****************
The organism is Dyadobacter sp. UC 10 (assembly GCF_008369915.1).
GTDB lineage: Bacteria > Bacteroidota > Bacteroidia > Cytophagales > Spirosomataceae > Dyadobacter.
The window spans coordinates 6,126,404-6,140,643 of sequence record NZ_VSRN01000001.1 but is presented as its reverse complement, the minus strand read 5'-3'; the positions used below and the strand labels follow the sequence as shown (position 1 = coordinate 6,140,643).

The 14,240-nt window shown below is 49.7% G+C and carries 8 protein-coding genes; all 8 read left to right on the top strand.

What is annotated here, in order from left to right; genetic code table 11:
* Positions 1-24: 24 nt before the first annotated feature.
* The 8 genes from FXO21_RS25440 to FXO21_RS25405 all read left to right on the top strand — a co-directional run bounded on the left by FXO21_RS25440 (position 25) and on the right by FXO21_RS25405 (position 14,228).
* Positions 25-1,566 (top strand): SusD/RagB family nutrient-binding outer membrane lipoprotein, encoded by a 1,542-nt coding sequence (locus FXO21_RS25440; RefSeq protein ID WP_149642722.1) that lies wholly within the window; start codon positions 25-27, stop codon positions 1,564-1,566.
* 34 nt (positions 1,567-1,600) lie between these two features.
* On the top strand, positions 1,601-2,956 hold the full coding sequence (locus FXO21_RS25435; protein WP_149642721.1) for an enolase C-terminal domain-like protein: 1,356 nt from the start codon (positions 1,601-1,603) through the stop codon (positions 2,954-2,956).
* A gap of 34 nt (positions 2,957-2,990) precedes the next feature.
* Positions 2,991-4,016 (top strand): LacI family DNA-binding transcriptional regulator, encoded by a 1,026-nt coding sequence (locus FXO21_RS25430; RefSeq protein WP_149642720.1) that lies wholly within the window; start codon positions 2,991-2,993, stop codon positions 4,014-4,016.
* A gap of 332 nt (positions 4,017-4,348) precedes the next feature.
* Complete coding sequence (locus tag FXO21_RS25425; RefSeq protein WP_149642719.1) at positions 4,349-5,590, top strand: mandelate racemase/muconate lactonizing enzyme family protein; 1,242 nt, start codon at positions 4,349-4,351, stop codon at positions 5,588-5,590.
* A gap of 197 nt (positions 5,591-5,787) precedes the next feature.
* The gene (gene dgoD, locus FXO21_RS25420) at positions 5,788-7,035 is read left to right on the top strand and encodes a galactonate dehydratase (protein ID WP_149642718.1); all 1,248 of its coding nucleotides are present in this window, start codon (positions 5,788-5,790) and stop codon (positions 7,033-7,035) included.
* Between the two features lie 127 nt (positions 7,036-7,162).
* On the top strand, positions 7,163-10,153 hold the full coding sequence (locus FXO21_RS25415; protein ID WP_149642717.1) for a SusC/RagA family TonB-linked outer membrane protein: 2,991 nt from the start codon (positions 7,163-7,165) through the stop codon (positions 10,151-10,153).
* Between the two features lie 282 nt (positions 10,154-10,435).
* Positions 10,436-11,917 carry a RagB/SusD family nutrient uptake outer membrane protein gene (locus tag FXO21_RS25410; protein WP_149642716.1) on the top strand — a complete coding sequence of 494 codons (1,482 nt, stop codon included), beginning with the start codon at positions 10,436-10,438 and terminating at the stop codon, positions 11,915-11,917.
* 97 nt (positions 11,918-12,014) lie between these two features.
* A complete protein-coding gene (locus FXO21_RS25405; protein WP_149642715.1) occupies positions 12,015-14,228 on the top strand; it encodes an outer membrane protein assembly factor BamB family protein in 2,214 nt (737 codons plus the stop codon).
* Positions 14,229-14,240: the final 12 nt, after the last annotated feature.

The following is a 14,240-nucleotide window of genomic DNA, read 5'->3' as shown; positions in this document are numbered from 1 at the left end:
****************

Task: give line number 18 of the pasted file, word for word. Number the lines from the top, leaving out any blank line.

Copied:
* On the top strand, positions 7,163-10,153 hold the full coding sequence (locus FXO21_RS25415; protein ID WP_149642717.1) for a SusC/RagA family TonB-linked outer membrane protein: 2,991 nt from the start codon (positions 7,163-7,165) through the stop codon (positions 10,151-10,153).